Filipina Sets Sail Aboard Vaka Canoe For A Pacific Voyage To Represent Ancient Philippine Mariners
San Diego, California, U.S.A.
January, 24, 2012
Jocelyn “Joy” Ronquillo Ancheta, a Filipino American, will be sailing with the Vaka Pacific Voyagers to represent the Polynesian and Austronesia legacy of the ancestral Philippine mariners. Jocelyn Ancheta, is the sole Filipino to be selected as a crew member to join the prestigious Vaka. This will be the third leg of the Vaka Pacific Voyage. The flotilla of seven traditionally-based Polynesian deep sea canoes will be setting sail on Tuesday morning January 24, 2012 from Spanish Landing West, San Diego, California. The third leg South of the Vaka voyage will feature these destinations: Cabo San Lucas Mexico, the Cocos Islands of Costa Rica, the Galapagos islands, the Marquesas islands, and the islands of Tahiti.
“I am so proud to be able to honor and represent my ancestors and their traditional ways of sailing and navigation as part of the Vaka” says Jocelyn Ancheta regarding her first voyage aboard the Vaka canoe. Jocelyn Ancheta has been receiving instruction on the ancient Philippine healing systems of Ablon and Pranic Energy Healing, as well as the Hawaiian healing massage art of Lomi Lomi. An active community organizer, Jocelyn volunteers for the Center for Babaylan Studies, a group dedicated to the indigenous spiritual knowledge systems of the pre-colonial Philippines. Ms. Ancheta was the Babaylan Pavilion director for the 20th Festival of Philippine Arts and Culture held on September 2011 at San Pedro, California. “My hope is to inspire other Filipinos to appreciate the great legacy of the ancient Bangka boat tradition.” Joy continues, “…our ancestors were able to navigate huge stretches of ocean via traditional navigation, and by the power of the spiritual energy that emanates from the islands. One of the main goals of my voyage is to bring about awareness of critical environmental conditions that the oceans are in. I hope that Filipinos take pride in their ancestral connection with the oceans, and become responsible stewards of mother dagat (ocean)” Jocelyn Ancheta will be documenting her voyage via location call in posts, and journal blog entries. Joy beams, “I would love to see the Philippines reclaim its rightful place alongside the other Polynesian sailing vessels by building a proper traditional deep sea balangay canoe.”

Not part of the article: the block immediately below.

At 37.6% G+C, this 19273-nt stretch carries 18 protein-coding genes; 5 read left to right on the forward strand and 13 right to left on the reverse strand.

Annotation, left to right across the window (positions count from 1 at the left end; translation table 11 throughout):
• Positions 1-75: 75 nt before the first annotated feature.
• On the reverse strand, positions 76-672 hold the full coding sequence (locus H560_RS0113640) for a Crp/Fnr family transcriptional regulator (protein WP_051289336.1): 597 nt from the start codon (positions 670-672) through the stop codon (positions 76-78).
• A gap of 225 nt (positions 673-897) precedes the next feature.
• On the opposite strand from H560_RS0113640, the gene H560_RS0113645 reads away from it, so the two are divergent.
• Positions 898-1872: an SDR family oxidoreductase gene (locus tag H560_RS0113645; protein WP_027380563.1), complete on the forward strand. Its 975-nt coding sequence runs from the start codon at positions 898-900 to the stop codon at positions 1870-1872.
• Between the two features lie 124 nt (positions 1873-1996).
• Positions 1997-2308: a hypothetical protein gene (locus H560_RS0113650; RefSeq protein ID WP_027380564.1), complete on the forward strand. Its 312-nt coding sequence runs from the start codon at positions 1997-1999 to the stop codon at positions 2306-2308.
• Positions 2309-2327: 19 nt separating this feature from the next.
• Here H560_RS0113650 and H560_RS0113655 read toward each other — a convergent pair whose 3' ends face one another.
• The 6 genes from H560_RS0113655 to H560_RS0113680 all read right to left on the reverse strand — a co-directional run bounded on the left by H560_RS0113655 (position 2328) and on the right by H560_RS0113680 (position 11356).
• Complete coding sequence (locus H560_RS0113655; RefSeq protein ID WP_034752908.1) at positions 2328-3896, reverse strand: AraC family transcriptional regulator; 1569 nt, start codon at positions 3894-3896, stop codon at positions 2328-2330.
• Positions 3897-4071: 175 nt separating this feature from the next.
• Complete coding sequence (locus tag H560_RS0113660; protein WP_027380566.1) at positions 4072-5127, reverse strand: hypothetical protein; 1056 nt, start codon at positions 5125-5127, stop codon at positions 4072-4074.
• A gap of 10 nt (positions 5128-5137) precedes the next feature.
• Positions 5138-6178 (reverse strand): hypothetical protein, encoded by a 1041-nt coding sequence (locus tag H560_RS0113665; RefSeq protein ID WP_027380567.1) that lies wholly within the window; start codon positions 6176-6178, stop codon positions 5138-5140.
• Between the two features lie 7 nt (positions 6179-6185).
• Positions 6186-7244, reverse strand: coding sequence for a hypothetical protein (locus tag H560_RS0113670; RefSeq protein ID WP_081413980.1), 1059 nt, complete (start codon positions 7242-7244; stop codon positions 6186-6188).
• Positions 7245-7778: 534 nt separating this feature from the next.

The Vaka vessels have aboard representatives of several Polynesian peoples including, but not limited to the Cook Islands, Fiji, Maori of New Zealand, Papua New Guinea, Samoa, Tahiti, and now the Philippines. Jocelyn will be sailing aboard the Pan-Pacific multi-national Vaka canoe. The goal of the Vaka Pacific Voyage is to bring about ecological awareness of the oceans, cultivate pride in the peoples of Austro and Polynesia, and honor the traditions of the original Pacific Voyagers. The Vaka Pacific Voyage started in Aotearoa, New Zealand on April 2011. After joining into a flotilla of seven canoes in Hawaii, the Vaka sailed all the way to North America, arriving in San Francisco, California. The Vaka proceeded down the coast of California visiting at Malibu, Cabrillo Beach, and finally docking in San Diego. After this current leg, the voyage continues from Tahiti back to their respective home islands.
Jocelyn Ancheta is extremely excited to sail aboard a traditional styled canoe aspart of this epic Pacific Voyage. “Joy” will be using traditional navigation, sea currents, stars, and animals to guide her on her journey. The Vaka Pacific Voyagers are proud to have Jocelyn “Joy” Ancheta as part of their sailing crew.
Jocelyn “Joy” Ronquillo Ancheta
Vaka Pacific Voyagers http://www.pacificvoyagers.org/
Text provided to the Babaylan Files by Letecia Layson 24 January 2012.